Feb. 22, 2000 BUFFALO, N.Y. -- Proteins, the workhorses of human cells, exist primarily in two stable states: inactive and active. In order to perform their assigned tasks, they must be triggered to change into the active state.
Structural biologists are learning what protein molecules look like in their stable-state end-points, but very little is known about the instantaneous journey from one state to the other.
Researchers at the University at Buffalo, in the Feb. 17 issue of Nature, report a new way to study the dynamics of proteins as they pass through this transition state.
"To understand how a protein works, it is very important to understand how it moves and changes," said Anthony Auerbach, Ph.D., UB professor of physiology and biophysics, and senior author on the paper. Claudio Grosman, Ph.D., research assistant professor working with Auerbach, is the primary author.
"When we know how the protein moves, perhaps we can make it go faster or slower, or develop drugs to change the ratio of active-to-inactive states," Auerbach said.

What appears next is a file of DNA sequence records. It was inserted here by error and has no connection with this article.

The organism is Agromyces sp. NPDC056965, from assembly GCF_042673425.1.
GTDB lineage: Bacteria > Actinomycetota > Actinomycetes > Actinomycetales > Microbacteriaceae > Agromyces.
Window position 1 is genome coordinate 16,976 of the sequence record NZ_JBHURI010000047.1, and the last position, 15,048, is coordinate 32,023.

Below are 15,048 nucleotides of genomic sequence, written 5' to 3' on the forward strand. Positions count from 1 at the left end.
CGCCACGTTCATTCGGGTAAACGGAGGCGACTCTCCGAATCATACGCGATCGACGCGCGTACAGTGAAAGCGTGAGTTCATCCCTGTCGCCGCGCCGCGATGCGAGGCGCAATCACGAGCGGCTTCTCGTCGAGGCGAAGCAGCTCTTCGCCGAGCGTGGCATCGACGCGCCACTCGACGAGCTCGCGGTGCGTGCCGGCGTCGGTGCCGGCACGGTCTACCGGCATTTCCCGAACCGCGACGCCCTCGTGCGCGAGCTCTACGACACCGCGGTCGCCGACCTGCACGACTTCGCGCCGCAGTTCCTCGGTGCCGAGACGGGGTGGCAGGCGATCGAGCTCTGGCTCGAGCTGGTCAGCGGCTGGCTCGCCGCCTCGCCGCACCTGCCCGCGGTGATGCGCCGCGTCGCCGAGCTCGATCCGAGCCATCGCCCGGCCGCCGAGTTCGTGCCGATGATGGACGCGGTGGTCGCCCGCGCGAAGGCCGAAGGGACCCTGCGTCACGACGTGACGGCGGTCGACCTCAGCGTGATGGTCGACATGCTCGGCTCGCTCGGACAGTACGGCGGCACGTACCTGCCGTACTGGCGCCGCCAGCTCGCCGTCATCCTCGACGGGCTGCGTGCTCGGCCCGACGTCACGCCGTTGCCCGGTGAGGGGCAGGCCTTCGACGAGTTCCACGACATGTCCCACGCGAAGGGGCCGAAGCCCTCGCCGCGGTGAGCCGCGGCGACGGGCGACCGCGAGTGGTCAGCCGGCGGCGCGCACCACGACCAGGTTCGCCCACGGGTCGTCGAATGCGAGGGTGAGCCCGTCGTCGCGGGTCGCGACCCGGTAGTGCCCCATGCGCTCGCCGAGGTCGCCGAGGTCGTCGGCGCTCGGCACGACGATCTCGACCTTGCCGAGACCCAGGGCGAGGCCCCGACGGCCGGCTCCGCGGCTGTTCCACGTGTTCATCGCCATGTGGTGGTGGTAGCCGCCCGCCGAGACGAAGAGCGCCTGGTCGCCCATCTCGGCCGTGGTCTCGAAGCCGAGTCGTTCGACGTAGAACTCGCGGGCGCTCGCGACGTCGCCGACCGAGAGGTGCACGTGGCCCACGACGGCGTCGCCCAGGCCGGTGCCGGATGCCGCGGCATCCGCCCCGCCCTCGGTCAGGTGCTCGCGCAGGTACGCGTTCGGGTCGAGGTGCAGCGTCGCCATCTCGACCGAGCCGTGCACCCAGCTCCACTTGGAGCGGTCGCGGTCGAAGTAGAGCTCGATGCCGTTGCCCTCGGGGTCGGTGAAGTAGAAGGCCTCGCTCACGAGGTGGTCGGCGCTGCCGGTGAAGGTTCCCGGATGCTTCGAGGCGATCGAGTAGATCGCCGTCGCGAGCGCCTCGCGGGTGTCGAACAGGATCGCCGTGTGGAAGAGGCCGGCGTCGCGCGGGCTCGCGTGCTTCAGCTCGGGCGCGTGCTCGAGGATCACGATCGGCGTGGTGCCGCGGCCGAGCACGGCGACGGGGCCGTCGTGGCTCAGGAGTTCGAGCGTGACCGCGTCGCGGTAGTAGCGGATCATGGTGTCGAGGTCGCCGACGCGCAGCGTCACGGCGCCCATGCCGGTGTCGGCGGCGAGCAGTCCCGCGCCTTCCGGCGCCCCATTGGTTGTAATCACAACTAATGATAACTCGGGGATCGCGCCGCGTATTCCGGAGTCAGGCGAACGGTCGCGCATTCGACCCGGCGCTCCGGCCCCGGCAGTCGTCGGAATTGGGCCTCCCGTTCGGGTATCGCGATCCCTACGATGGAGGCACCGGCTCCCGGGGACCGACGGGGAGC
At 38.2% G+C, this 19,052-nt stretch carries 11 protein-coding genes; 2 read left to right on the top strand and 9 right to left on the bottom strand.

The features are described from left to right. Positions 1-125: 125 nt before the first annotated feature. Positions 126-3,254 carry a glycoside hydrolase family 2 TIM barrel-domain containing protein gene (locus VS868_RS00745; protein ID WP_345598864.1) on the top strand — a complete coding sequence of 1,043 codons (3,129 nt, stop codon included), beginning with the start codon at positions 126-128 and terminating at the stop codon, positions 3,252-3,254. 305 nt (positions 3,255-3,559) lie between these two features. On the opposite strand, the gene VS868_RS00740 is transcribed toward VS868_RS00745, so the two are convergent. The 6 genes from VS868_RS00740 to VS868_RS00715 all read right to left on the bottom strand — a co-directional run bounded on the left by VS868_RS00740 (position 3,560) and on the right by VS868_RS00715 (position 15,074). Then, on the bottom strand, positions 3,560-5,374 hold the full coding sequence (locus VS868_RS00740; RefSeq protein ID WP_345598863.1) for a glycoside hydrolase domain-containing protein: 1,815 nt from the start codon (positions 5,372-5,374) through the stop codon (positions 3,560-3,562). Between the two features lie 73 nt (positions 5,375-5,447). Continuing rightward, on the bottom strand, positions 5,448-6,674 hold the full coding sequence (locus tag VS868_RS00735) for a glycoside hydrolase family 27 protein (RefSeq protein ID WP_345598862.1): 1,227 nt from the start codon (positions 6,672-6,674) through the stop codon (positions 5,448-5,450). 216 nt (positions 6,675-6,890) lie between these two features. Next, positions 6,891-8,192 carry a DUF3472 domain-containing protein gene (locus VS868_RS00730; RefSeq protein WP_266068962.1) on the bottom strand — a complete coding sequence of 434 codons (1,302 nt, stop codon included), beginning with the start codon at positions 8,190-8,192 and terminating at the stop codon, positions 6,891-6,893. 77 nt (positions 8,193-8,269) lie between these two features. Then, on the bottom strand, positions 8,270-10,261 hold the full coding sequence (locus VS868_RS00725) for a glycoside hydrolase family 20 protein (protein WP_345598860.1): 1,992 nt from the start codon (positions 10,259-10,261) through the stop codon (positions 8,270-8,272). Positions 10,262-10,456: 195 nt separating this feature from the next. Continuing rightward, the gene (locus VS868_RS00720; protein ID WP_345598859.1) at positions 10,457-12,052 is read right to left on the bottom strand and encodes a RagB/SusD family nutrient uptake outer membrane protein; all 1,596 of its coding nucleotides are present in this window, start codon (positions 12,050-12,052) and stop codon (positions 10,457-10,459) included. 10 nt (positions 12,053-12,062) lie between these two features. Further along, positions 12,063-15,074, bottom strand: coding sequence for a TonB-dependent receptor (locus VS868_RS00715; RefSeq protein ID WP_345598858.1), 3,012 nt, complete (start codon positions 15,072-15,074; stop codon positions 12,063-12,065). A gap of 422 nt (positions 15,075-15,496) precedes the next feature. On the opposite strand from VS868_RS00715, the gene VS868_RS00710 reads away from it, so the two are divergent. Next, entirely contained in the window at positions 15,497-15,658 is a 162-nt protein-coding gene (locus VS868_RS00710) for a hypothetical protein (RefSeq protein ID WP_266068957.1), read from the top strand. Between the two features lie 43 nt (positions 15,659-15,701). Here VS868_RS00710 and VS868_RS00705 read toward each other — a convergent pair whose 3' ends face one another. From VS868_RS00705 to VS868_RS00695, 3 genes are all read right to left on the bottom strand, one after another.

The ability to intervene in the transition state eventually could be useful in such conditions as congenital myasthenia syndrome, in which molecules in muscle cells jump too quickly from one state to the other, causing damage to the cell and eventually interfering with movement, he noted.
Grosman and Auerbach have been working with a single protein molecule at the nerve-muscle synapse -- a receptor for the neurotransmitter acetylcholine. Using a standard technique called patch clamp, they have been able to obtain a "snapshot" of several regions of the receptor at the transition state -- the highest energy point between active and inactive states. Their results suggest there is a wave of structural change during receptor activation.
"The resulting map of this conformation wave provides empirical evidence that will serve as guide posts for scientists who will do the computer analysis of the transition state in the future," Auerbach said.
Ming Zhou, Ph.D., a former graduate student in the UB Department of Physiology and Biophysics, now at Rockefeller University, also participated in the research.
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